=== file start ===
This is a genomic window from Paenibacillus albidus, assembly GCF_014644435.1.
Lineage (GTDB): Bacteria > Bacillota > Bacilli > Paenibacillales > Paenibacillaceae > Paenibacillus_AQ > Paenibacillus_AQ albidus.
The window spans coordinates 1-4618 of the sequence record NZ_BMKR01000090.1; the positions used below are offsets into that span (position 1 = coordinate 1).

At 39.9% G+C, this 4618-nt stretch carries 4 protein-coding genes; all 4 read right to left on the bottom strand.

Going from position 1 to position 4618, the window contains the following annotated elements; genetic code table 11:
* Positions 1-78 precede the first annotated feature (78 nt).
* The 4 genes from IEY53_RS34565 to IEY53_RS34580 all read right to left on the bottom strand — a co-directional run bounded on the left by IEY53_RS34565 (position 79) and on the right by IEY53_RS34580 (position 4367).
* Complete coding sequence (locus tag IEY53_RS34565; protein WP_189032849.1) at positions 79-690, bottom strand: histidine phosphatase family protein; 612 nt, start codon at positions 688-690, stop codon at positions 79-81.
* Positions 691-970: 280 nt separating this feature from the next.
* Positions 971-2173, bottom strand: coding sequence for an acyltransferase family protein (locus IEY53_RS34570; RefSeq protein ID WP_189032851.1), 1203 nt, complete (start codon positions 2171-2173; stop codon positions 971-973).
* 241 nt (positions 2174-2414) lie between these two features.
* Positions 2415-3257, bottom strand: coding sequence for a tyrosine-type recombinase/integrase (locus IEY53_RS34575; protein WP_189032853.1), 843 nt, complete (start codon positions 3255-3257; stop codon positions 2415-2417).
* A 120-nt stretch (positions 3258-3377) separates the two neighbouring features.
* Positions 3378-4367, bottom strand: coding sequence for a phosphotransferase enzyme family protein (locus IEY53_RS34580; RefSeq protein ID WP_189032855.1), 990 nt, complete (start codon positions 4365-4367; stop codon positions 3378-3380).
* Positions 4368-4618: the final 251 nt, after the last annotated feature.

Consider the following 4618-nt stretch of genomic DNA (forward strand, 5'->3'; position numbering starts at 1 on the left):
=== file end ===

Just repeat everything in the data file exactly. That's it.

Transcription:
This is a genomic window from Paenibacillus albidus, assembly GCF_014644435.1.
Lineage (GTDB): Bacteria > Bacillota > Bacilli > Paenibacillales > Paenibacillaceae > Paenibacillus_AQ > Paenibacillus_AQ albidus.
The window spans coordinates 1-4618 of the sequence record NZ_BMKR01000090.1; the positions used below are offsets into that span (position 1 = coordinate 1).

At 39.9% G+C, this 4618-nt stretch carries 4 protein-coding genes; all 4 read right to left on the bottom strand.

Going from position 1 to position 4618, the window contains the following annotated elements; genetic code table 11:
* Positions 1-78 precede the first annotated feature (78 nt).
* The 4 genes from IEY53_RS34565 to IEY53_RS34580 all read right to left on the bottom strand — a co-directional run bounded on the left by IEY53_RS34565 (position 79) and on the right by IEY53_RS34580 (position 4367).
* Complete coding sequence (locus tag IEY53_RS34565; protein WP_189032849.1) at positions 79-690, bottom strand: histidine phosphatase family protein; 612 nt, start codon at positions 688-690, stop codon at positions 79-81.
* Positions 691-970: 280 nt separating this feature from the next.
* Positions 971-2173, bottom strand: coding sequence for an acyltransferase family protein (locus IEY53_RS34570; RefSeq protein ID WP_189032851.1), 1203 nt, complete (start codon positions 2171-2173; stop codon positions 971-973).
* 241 nt (positions 2174-2414) lie between these two features.
* Positions 2415-3257, bottom strand: coding sequence for a tyrosine-type recombinase/integrase (locus IEY53_RS34575; protein WP_189032853.1), 843 nt, complete (start codon positions 3255-3257; stop codon positions 2415-2417).
* A 120-nt stretch (positions 3258-3377) separates the two neighbouring features.
* Positions 3378-4367, bottom strand: coding sequence for a phosphotransferase enzyme family protein (locus IEY53_RS34580; RefSeq protein ID WP_189032855.1), 990 nt, complete (start codon positions 4365-4367; stop codon positions 3378-3380).
* Positions 4368-4618: the final 251 nt, after the last annotated feature.

Consider the following 4618-nt stretch of genomic DNA (forward strand, 5'->3'; position numbering starts at 1 on the left):